; Debug Port: Serial build_flags = -DDEBUG_RP2040_PORT=Serial ; Debug Port: Serial 1 build_flags = -DDEBUG_RP2040_PORT=Serial1 ; Debug Port: Serial 2 build_flags = -DDEBUG_RP2040_PORT=Serial2
Done again by directly adding the needed build flags. When wanting to define multiple build flags, they must be accumulated in either a sing line or a newline-separated expression.
; Debug level: Core build_flags = -DDEBUG_RP2040_CORE ; Debug level: SPI build_flags = -DDEBUG_RP2040_SPI ; Debug level: Wire build_flags = -DDEBUG_RP2040_WIRE ; Debug level: All build_flags = -DDEBUG_RP2040_WIRE -DDEBUG_RP2040_SPI -DDEBUG_RP2040_CORE ; Debug level: NDEBUG build_flags = -DNDEBUG ; example: Debug port on serial 2 and all debug output build_flags = -DDEBUG_RP2040_WIRE -DDEBUG_RP2040_SPI -DDEBUG_RP2040_CORE -DDEBUG_RP2040_PORT=Serial2 ; equivalent to above build_flags = -DDEBUG_RP2040_WIRE -DDEBUG_RP2040_SPI -DDEBUG_RP2040_CORE -DDEBUG_RP2040_PORT=Serial2
Exceptions are disabled by default. To enable them, use
; Enable Exceptions build_flags = -DPIO_FRAMEWORK_ARDUINO_ENABLE_EXCEPTIONS
To enable GCC’s stack protection feature, use
; Enable Stack Protector build_flags = -fstack-protector
RTTI (run-time type information) is disabled by default. To enable it, use
; Enable RTTI build_flags = -DPIO_FRAMEWORK_ARDUINO_ENABLE_RTTI
Not specifying any special build flags regarding this gives one the default Pico SDK USB stack. To change it, add
; Adafruit TinyUSB build_flags = -DUSE_TINYUSB ; No USB stack build_flags = -DPIO_FRAMEWORK_ARDUINO_NO_USB
Note that the special “No USB” setting is also supported, through the
The lwIP stack can be configured to support only IPv4 (default) or additionally IPv6. To activate IPv6 support, add
; IPv6 build_flags = -DPIO_FRAMEWORK_ARDUINO_ENABLE_IPV6
Selecting a different core version
If you wish to use a different version of the core, e.g., the latest git
master version, you can use a
directive to do so. Simply specify that the framework package
framework-arduinopico) comes from a different source.
platform_packages = framework-arduinopico@https://github.com/earlephilhower/arduino-pico.git#master
#master can also be replaced by a
#branchname or a
#commithash. If left out, it will pull the default branch, which is
symlink:// pseudo-protocols can also be used instead of
https:// to point to a
local copy of the core (with e.g. some modifications) on disk (see documentation).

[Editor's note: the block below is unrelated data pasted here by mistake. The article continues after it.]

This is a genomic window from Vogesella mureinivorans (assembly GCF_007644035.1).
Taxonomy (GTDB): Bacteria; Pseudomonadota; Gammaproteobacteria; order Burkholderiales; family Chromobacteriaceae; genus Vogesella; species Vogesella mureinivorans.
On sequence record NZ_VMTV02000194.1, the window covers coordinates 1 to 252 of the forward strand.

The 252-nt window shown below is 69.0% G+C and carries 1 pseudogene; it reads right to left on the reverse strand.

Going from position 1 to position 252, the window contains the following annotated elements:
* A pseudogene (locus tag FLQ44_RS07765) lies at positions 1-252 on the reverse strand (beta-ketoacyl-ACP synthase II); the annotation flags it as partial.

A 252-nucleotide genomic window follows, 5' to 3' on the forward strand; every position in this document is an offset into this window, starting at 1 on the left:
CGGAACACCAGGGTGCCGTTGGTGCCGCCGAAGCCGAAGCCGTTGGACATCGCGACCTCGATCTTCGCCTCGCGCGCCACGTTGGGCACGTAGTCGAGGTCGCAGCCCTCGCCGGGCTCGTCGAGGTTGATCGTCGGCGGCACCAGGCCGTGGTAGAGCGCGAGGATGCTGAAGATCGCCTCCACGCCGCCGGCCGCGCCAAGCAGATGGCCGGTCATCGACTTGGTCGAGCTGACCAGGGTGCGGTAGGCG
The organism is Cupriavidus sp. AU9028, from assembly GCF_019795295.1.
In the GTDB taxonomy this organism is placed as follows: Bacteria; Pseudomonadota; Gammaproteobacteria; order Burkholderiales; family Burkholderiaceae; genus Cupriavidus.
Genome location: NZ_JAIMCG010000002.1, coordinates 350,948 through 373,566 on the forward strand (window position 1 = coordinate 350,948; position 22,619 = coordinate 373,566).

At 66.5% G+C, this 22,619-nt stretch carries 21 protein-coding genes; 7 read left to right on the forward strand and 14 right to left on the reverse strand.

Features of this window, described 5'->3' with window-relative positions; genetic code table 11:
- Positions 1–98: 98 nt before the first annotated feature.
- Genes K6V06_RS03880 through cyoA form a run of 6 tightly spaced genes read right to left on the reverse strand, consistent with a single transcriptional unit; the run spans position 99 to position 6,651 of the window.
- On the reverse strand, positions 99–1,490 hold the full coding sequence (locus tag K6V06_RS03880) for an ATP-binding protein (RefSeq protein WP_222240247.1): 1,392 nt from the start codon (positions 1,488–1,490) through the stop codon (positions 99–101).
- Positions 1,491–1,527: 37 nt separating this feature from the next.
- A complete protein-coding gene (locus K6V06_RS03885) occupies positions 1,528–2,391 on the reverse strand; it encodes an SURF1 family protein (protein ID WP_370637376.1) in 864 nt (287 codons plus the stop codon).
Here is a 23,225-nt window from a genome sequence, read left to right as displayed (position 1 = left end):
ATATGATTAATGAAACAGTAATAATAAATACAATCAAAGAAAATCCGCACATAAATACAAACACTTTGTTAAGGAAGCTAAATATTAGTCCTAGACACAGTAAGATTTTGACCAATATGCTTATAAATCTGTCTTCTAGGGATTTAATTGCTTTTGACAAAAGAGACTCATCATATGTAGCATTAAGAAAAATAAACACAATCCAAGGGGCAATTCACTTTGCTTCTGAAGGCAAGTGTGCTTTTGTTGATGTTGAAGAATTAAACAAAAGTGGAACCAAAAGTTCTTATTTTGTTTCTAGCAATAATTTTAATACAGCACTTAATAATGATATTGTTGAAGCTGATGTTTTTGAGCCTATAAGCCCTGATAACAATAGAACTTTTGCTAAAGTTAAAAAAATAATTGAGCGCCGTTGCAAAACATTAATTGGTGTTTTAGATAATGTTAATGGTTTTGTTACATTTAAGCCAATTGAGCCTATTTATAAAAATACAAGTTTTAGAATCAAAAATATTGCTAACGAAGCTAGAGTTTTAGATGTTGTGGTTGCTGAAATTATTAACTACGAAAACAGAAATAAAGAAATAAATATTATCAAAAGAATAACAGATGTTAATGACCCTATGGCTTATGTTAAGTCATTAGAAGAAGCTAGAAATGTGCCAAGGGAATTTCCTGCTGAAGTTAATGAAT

Note that this can only be done for versions that have the PlatformIO builder script it in, so versions before 1.9.2 are not supported.
The following example
platformio.ini can be used for a Raspberry Pi Pico
and 0.5MByte filesystem.
[env:pico] platform = https://github.com/maxgerhardt/platform-raspberrypi.git board = pico framework = arduino ; board can use both Arduino cores -- we select Arduino-Pico here board_build.core = earlephilhower board_build.filesystem_size = 0.5m
The initial project structure should be generated just creating a new
project for the Pico and the Arduino framework, after which the
platformio.ini can be adapted per above.
With recent updates to the toolchain and OpenOCD, debugging firmwares is also possible.
To specify the debugging adapter, use
debug_tool (documentation). Supported values are:
These values can also be used in
upload_protocol if you want PlatformIO to upload the regular firmware through this method, which you likely want.
Especially the PicoProbe method is convenient when you have two Raspberry Pi Pico boards. One of them can be flashed with the PicoProbe firmware (documentation) and is then connected to the target Raspberry Pi Pico board (see documentation chapter “Picoprobe Wiring”). Remember that on Windows, you have to use Zadig to also load “WinUSB” drivers for the “Picoprobe (Interface 2)” device so that OpenOCD can speak to it.
With that set up, debugging can be started via the left debugging sidebar and works nicely: Setup breakpoints, inspect the value of variables in the code, step through the code line by line. When a breakpoint is hit or execution is halted, you can even see the execution state both Cortex-M0+ cores of the RP2040.
For further information on customizing debug options, like the initial breakpoint or debugging / SWD speed, consult the documentation.
For the Arduino IDE, a plugin is available that enables a data folder to be packed as a LittleFS filesystem binary and uploaded to the Pico.
This functionality is also built-in in the PlatformIO integration. Open the project tasks and expand the “Platform” tasks:
The files you want to upload should be placed in a folder called
data inside the project. This can be customized if needed.
The task “Build Filesystem Image” will take all files in the data directory and create a
littlefs.bin file from it using the
The task “Upload Filesystem Image” will upload the filesystem image to the Pico via the specified